Weno Island

Weno, formerly known as Moen, is Chuuk’s capital. Compared to other Chuuk islands, Weno reflects a modern aura. The Chuuk International Airport stands here, and concrete roadways are spread across most of the villages.

With plenty of historical attractions, Weno is a traveler’s destination. You can start your journey by visiting Sapuk Lighthouse, a structure built during the Japanese occupation. All over the structure are hit marks, and below the lighthouse are guns used during World War II.

Visit the Nefo Cave as well. This is where some soldiers used to live to guard the north entryway. The cave is quite big, with a width of 10 feet, height of 6 feet, and length of 78 feet. A six-inch gun still lies inside the cave.

The Tonata Guns and Caves is another strategic cave used by the Japanese army. It is a natural cave that was fortified and enlarged by the Japanese to store and transport weaponry.

The historical sites only serve as a prelude to the attractions of Weno. Here in this island, the sight of waters, sand, and tall trees are inescapable, do make sure to savor the dazzling display of nature.

By the way, don’t forget to visit Mt. Tonachau, which, with a height of 229 meters, is the highest peak in Weno. The mountain offers a striking view of the island.

Eten Island

If you wish to satiate your World War II curiosity, pay Eten Island a visit. It is a small island in Chuuk, which was heavily leveled by the Japanese army and was turned into an airstrip.

The present shape of the island still resembles an aircraft, a seeming reminder of its past.

The war relics in Eten Island, which include the war-torn command post and old planes, will fill you in on wartime tales.

But aside from such remains, Eten Island also boasts of a certain serenity. Palm trees adorn the island, while the blue water is largely inviting.

So whether you want to take a rest from your water adventures or visit historical sites, Eten will be a relaxing getaway.


Yap is generally untouched by urbanity, so its centuries-old traditions and customs remain intact. In fact, its well-preserved island culture is Yap’s number one attraction.

Here in Yap, houses are made of wood and thatch, stone money is still widely used, traditional clothing is worn (woven hibiscus skirt for women and loincloth for men), weaving is an everyday activity, and traditional dance remains the most prominent art form.

Visits to villages, which include Wanyan, Waaloy, Balabat, and Okau, are culturally enriching and will leave you in awe at the simplicity and traditional living of the Yapese. With zeal, the locals will show you their huts, demonstrate coconut husking and other daily activities, allow you to sample their fresh fruits, and present to you their dance. Yapese, although shy at first, are generally friendly and accommodating.

Village tours can be arranged by your hotel. But when visiting a Yap village, make sure to wear proper attire. Women are expected to wear clothes that don’t show the thighs and are at least knee-length. Men, on the other hand, should wear long shorts.

Yap Outer Islands

Visiting the outer islands of Yap is an experience of a larger scale. In silent isolation, these islands are truly a lost paradise, boasting of a distinct island life and ancient traditions.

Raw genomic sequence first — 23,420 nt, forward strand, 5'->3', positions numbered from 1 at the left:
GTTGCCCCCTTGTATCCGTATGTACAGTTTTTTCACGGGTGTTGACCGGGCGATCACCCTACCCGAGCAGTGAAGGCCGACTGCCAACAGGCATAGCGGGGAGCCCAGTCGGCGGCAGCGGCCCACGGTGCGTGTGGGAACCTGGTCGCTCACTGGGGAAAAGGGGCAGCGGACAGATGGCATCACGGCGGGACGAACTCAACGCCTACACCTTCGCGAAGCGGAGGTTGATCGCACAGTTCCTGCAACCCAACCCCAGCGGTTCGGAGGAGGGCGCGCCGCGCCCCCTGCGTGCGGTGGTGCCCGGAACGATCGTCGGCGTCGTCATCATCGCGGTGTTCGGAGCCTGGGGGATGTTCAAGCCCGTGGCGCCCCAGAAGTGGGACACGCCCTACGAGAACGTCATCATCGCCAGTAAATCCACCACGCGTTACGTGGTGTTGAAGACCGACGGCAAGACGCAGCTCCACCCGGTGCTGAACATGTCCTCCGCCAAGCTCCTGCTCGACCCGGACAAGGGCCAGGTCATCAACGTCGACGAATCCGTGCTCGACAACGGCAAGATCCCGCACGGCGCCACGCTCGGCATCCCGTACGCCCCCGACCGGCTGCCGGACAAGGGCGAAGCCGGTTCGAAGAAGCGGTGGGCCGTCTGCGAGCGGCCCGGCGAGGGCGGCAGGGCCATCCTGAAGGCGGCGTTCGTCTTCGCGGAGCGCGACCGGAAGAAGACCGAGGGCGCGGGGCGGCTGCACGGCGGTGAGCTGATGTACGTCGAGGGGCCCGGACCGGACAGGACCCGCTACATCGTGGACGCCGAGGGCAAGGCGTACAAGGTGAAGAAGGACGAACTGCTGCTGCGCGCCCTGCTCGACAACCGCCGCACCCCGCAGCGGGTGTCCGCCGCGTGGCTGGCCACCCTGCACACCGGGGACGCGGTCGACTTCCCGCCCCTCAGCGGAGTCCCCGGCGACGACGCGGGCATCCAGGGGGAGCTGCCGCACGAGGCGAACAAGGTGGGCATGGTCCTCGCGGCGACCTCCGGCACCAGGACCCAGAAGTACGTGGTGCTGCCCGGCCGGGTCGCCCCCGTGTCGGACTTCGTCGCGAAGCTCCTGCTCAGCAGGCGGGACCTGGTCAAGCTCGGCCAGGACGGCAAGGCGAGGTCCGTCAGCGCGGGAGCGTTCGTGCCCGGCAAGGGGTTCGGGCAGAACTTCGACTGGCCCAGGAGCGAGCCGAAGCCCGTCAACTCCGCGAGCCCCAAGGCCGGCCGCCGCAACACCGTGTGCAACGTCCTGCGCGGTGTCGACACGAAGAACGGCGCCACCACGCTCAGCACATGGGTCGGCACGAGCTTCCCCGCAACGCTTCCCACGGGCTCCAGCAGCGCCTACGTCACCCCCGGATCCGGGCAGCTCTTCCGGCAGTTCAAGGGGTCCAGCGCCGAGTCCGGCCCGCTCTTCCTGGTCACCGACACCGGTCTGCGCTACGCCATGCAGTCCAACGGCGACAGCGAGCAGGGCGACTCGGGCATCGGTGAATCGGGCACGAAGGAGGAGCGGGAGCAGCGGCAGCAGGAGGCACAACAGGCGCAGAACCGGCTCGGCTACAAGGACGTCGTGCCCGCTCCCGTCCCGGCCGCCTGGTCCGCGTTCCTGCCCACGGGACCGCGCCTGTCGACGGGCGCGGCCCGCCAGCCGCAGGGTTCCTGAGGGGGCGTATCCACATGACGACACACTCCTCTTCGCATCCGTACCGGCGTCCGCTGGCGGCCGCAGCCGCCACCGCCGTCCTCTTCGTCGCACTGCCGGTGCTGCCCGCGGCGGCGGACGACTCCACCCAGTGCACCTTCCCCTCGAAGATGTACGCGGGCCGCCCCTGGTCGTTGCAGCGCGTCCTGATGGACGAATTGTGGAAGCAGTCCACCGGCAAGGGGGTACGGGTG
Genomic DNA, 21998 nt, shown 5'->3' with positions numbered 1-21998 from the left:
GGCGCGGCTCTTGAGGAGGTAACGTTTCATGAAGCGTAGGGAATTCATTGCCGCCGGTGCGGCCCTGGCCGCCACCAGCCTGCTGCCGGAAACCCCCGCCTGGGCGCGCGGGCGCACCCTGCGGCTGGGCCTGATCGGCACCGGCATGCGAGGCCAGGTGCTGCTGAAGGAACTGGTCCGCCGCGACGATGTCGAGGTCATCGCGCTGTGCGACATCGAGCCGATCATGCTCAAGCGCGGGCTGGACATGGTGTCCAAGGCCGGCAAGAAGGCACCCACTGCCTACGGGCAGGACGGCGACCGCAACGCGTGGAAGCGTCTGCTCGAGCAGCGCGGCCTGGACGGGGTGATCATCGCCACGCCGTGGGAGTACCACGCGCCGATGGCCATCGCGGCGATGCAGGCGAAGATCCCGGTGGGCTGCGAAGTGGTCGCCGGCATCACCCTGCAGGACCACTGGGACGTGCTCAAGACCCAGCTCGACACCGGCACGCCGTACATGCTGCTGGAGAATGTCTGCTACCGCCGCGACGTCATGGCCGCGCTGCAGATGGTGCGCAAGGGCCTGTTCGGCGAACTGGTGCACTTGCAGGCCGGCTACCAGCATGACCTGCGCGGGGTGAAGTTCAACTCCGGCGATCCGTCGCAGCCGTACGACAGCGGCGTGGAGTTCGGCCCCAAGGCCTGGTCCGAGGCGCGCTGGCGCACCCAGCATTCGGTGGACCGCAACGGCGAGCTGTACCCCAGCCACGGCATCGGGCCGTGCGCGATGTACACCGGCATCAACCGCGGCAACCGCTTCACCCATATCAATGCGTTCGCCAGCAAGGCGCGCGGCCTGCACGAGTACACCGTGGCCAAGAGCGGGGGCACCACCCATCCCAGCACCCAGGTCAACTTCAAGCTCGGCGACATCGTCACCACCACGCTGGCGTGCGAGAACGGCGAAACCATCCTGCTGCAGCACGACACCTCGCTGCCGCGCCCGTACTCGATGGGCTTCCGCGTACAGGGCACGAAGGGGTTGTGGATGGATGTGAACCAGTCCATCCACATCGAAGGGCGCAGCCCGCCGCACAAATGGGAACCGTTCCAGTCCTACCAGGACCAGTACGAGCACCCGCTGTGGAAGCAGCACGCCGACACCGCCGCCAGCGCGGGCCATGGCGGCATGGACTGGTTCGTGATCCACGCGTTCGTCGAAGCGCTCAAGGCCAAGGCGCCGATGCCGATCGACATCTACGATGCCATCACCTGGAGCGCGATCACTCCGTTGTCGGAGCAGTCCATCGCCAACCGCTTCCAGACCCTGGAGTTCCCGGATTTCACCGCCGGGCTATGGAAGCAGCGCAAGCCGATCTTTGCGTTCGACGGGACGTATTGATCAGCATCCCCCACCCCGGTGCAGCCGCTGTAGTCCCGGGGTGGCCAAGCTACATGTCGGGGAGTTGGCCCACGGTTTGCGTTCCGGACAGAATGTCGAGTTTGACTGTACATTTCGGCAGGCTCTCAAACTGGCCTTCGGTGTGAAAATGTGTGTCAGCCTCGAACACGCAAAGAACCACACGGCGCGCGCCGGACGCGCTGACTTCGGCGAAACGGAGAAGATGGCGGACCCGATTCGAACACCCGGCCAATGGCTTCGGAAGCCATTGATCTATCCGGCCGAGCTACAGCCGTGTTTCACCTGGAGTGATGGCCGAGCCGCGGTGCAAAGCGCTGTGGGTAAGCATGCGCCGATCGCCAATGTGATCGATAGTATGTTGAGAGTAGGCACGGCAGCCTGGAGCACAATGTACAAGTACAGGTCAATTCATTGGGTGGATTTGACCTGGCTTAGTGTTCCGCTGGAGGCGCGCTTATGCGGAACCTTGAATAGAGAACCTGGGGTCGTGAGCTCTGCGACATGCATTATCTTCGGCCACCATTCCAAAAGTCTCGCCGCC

In the outer islands, you will witness the magnificent beauty of the unspoiled beaches and lagoons, mingle with the traditional chiefs, be one with the locals, and experience a life stripped of modernity.

If you’re considering an outer island tour, make sure to visit Ulithi. It is the fourth largest atoll in the world and offers pristine beach and spectacular dive sites.

When you’re in Ulithi, going from one island to another is easy. You can either take a boat or, if you happen to visit during the low-tide season, walk to the islands.

Fais is another lovely destination. An elevated coral island, Fais is ideal for snorkeling and underwater cave exploration. Fais has no electricity and water, so when here, expect to experience authentic island life.

West Fayu, Sorol, and Woleai also make a wonderful island vacation. Flights from Yap to all these outer islands are available but should be arranged at least six weeks before your visit.


Kosrae is a jewel island state of Micronesia. A profile of this state resembles a lady lying on her back, giving Kosrae the name the “Sleeping Lady.” Blessed with pristine water, abundant reef, and verdant terrains, Kosrae is a must-see destination.

You can spend your vacation in Kosrae in a variety of ways. If you are into hiking, you can traverse the trails in Mt. Finkol, which is the highest peak in the state, and Mt. Oma, which leads to gorgeous waterfalls and World War II caves.

A visit to archeological sites is ideal if you are interested in ancient history. Here in Kosrae, you will find Lelu Ruins, which, like Nan Madol Ruins, is proof of early human activities. The ruins are part of basaltic walls enclosing an ancient complex.

Menke Ruins, although smaller than Lelu, is also an interesting site. It is believed to be where the ancient people worshipped the goddess Singlaku. The site also has hiking trails that feature medically useful plants.

Punctuate your vacation by diving into the waters teeming with vibrant and brilliantly colored marine species. Dolphins, whales, tropical fish species, and corals all make a beautiful underwater world.


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